Ale's Stones (Ales stenar) is a megalithic monument which consists of a stone ship 67 meters long formed by 59 large boulders of sandstone, weighing up to 1.8 tonnes each. According to Scanian folklore, a legendary king called King Ale lies buried there.
The carbon-14 dating system for organic remains has provided seven results at the site. One indicates that the material is around 5,500 years old whereas the remaining six indicate a date about 1,400 years ago. The latter is considered to be the most likely time for Ales Stenar to have been created. That would place its creation towards the end of the Nordic Iron Age.
In 1989, during the first archaeological excavations performed in order to scientifically investigate and date the monument, archaeologists found a decorated clay pot with burned human bones inside the ship setting. The bones are thought to come from a pyre and to have been placed in the pot at a later date. The pot's contents varied in age; some material was from 330-540 CE while a piece of charred food crust also found inside was determined to be from 540-650 CE. The archaeologists working on the project also found birch charcoal remains from 540-650 CE underneath an undisturbed boulder. According to the Swedish National Heritage Board, carbon-14 dating of the organic material from the site indicates that six of the samples are from around 600 CE, while one sample is from ca. 3500 BCE. The diverging sample came from soot-covered stones that are believed to be the remnants of an older hearth, found close to the ship setting. On the basis of these results, the Swedish National Heritage Board has set a suggested date of creation for Ales Stenar to 1,400 BP, which is the year 600 CE.References:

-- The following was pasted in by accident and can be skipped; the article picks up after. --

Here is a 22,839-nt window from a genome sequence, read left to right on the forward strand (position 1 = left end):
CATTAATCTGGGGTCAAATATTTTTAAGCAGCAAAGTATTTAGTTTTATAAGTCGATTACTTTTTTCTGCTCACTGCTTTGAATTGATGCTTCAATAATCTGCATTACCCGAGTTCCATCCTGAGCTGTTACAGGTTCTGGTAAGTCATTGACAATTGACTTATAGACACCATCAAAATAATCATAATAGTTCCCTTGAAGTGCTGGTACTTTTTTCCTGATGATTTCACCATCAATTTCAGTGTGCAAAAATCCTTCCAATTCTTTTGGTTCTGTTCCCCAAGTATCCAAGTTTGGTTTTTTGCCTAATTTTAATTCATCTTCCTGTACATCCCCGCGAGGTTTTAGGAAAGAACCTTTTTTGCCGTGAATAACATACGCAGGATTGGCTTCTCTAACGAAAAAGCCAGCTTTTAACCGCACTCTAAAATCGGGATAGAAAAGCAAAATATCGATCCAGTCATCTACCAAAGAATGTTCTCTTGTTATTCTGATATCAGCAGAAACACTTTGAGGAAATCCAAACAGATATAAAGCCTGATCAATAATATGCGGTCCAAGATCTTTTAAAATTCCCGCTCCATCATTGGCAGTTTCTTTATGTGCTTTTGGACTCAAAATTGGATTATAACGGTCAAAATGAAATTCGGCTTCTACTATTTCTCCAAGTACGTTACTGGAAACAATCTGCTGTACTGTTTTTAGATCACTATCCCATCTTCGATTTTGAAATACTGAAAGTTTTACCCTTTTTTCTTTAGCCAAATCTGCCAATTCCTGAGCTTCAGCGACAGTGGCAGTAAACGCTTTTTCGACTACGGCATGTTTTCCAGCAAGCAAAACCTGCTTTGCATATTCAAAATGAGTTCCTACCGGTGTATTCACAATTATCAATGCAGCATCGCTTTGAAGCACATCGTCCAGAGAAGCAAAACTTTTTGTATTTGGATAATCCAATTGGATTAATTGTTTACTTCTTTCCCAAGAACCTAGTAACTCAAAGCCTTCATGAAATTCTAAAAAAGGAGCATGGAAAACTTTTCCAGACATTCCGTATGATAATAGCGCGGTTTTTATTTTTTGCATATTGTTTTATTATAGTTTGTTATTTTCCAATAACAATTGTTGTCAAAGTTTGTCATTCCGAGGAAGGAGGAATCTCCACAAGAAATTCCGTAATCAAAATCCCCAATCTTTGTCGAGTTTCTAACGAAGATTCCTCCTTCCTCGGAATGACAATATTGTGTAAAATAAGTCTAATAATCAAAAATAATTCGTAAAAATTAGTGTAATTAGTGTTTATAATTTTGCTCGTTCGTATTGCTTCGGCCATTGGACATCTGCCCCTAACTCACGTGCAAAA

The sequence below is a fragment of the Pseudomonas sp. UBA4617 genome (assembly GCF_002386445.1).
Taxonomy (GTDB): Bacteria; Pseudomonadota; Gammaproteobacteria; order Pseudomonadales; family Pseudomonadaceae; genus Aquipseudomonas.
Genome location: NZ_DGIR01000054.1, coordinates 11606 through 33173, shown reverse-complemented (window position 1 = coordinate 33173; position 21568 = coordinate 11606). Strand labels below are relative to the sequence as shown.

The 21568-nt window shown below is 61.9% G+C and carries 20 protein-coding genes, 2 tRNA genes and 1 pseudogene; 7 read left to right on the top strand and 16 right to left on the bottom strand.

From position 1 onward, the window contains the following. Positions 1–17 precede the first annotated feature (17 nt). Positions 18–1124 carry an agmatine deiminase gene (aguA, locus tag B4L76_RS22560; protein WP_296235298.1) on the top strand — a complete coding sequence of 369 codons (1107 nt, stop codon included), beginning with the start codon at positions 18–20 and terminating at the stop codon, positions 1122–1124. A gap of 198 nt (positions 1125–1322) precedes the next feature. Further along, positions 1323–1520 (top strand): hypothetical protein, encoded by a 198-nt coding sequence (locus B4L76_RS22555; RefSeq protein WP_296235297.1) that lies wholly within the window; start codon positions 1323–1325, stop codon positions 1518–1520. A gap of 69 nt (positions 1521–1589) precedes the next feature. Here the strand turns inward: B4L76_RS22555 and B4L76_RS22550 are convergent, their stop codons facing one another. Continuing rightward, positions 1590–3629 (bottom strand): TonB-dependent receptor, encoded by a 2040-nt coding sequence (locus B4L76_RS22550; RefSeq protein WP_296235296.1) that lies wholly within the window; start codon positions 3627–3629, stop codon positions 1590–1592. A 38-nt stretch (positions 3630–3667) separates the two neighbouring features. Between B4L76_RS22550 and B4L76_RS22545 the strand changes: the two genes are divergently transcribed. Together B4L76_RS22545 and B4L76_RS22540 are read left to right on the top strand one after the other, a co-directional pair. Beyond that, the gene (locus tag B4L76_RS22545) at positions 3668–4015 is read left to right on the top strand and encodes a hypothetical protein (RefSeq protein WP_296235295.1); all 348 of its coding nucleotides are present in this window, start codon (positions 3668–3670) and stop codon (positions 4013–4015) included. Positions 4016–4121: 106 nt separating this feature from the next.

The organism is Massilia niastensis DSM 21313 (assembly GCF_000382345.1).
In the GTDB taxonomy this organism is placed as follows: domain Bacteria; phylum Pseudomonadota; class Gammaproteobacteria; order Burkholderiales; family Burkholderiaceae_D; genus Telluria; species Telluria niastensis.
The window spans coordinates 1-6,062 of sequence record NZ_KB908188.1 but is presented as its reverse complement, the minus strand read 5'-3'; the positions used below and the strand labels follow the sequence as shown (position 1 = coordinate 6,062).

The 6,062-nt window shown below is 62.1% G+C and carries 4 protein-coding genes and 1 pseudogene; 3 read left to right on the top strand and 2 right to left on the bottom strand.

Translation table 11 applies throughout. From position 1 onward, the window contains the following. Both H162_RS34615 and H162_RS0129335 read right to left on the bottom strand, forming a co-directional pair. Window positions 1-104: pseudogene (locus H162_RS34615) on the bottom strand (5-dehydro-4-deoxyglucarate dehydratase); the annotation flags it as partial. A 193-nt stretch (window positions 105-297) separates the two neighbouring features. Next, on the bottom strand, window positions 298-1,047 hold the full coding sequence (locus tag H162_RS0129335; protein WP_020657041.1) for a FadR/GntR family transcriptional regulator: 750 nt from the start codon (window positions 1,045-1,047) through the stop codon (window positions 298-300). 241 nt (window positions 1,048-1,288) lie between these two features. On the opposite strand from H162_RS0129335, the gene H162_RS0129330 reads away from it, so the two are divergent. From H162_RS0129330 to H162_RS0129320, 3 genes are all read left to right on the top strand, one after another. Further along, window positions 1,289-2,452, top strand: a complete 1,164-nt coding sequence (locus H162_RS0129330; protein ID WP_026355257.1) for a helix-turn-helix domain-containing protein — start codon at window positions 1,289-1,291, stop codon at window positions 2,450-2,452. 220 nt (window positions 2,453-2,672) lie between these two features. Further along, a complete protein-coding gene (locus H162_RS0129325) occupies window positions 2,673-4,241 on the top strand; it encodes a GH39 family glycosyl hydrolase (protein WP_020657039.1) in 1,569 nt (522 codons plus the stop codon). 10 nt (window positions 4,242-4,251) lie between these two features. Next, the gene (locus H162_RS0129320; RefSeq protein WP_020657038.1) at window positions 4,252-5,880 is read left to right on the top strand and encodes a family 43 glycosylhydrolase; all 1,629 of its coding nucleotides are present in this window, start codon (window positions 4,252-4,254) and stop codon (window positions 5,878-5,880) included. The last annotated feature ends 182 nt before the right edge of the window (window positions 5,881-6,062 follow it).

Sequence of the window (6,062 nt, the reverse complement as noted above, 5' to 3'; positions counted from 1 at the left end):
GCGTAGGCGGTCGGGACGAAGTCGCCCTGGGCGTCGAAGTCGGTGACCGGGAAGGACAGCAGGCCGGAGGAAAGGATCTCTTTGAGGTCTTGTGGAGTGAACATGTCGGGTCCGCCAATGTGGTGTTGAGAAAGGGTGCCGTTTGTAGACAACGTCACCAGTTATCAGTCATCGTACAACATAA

The Erfurt Synagogue was built c. 1094. It is thought to be the oldest synagogue building still standing in Europe. Thanks to the extensive preservation of the original structure, it has a special place in the history of art and architecture and is among the most impressive and highly rated architectural monuments in Erfurt and Thuringia. The synagogue was constructed during the Middle Ages on the via regia, one of the major European trade routes, at the heart of the historical old quarter very close to the Merchants Bridge and the town hall. Many parts of the structure still remain today, including all four thick outer walls, the Romanesque gemel window, the Gothic rose window and the entrance to the synagogue room.
After extensive restoration, the building was reopened in 2009. On display in the exhibition rooms is an collection of medieval treasures discovered during archaeological excavations. This includes 3,140 silver coins, 14 silver ingots, approx. 6,000 works of goldsmithery from the 13th and 14th centuries and an intricately worked wedding ring of the period, of which only two others are known to exist anywhere in the world. A mikveh (Jewish bath) has been excavated close by (13th/14th century). The Old Synagogue, the Small Synagogue and two Jewish cemeteries together form a network of historical buildings and sites which vividly portray the role of Jewish life in the history of Erfurt.